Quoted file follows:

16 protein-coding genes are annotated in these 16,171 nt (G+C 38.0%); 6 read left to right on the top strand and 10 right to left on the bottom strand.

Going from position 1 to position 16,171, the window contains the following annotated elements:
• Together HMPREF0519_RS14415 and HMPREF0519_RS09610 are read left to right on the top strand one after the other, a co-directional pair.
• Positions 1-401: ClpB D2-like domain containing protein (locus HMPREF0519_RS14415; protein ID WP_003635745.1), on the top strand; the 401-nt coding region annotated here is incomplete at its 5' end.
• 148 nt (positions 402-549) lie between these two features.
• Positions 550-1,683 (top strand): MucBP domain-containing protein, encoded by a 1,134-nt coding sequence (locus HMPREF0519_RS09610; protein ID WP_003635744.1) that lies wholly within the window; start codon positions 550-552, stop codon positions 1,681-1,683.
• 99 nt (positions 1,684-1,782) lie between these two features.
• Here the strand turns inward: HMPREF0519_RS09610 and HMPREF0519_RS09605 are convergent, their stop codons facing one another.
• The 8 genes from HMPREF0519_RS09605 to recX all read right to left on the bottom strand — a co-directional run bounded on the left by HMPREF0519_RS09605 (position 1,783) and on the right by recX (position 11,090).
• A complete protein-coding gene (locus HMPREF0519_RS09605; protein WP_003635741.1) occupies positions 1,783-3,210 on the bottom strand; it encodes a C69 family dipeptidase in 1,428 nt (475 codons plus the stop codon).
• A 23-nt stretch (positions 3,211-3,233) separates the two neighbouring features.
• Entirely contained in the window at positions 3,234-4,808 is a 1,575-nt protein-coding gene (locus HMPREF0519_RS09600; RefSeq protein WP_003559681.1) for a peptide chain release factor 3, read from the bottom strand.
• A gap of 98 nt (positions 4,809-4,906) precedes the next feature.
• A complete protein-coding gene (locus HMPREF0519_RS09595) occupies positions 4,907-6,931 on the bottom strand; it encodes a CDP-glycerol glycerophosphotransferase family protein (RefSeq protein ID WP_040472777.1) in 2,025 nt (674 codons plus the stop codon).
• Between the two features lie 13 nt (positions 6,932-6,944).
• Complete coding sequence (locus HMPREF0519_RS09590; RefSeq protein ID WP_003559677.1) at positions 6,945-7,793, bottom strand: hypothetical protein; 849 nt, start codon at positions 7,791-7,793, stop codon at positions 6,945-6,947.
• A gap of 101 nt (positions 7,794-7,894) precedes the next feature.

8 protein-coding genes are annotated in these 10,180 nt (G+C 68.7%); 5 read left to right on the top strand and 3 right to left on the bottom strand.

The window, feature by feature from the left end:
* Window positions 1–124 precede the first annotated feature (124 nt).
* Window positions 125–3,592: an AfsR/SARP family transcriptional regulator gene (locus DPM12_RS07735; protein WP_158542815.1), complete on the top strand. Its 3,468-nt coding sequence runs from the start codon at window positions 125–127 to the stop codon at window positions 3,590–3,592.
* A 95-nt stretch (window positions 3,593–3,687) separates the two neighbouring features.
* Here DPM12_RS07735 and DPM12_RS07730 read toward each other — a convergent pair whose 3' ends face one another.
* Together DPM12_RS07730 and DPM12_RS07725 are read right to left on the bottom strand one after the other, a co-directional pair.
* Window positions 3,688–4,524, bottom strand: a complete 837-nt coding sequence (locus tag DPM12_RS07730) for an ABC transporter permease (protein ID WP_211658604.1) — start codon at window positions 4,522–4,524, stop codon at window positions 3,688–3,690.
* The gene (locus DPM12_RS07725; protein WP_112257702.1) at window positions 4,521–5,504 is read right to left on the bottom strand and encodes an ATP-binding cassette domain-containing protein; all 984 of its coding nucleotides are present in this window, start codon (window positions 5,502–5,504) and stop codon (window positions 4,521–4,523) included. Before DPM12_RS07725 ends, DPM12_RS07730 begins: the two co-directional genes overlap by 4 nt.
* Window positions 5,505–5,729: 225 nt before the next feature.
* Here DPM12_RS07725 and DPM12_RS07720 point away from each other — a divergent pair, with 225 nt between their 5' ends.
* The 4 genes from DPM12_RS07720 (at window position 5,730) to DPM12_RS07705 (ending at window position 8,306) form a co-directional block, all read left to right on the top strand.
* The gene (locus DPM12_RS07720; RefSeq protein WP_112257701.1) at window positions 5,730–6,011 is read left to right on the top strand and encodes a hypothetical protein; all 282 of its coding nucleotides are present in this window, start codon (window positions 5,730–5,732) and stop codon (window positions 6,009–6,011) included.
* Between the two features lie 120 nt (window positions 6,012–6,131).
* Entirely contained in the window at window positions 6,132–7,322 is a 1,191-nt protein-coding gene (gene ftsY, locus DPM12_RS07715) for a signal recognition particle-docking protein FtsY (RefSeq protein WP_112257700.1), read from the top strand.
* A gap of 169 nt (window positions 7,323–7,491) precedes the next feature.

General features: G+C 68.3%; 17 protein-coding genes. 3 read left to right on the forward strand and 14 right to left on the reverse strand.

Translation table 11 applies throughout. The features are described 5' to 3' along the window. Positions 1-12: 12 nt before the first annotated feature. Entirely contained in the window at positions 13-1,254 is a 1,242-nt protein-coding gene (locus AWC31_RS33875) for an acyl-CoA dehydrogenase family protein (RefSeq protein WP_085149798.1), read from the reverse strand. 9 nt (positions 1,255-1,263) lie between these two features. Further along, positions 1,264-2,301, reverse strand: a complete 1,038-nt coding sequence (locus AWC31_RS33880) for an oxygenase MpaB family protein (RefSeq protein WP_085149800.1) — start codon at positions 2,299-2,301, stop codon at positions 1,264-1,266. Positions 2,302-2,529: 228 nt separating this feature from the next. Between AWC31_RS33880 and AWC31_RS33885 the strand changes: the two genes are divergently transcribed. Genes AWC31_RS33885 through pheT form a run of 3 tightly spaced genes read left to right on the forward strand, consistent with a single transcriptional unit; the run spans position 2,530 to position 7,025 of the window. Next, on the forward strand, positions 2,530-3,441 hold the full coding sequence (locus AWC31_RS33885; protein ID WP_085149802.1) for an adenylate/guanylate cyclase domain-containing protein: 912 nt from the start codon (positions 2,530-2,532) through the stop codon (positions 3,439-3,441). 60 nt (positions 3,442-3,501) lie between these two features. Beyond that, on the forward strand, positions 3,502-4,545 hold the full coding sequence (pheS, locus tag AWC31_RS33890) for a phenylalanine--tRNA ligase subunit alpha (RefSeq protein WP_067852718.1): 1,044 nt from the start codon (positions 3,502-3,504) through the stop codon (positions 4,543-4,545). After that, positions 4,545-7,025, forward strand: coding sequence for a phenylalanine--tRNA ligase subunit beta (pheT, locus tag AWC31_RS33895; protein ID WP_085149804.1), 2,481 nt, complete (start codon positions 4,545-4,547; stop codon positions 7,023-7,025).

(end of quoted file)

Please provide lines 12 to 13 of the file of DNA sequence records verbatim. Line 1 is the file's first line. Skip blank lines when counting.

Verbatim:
• Entirely contained in the window at positions 3,234-4,808 is a 1,575-nt protein-coding gene (locus HMPREF0519_RS09600; RefSeq protein WP_003559681.1) for a peptide chain release factor 3, read from the bottom strand.
• A gap of 98 nt (positions 4,809-4,906) precedes the next feature.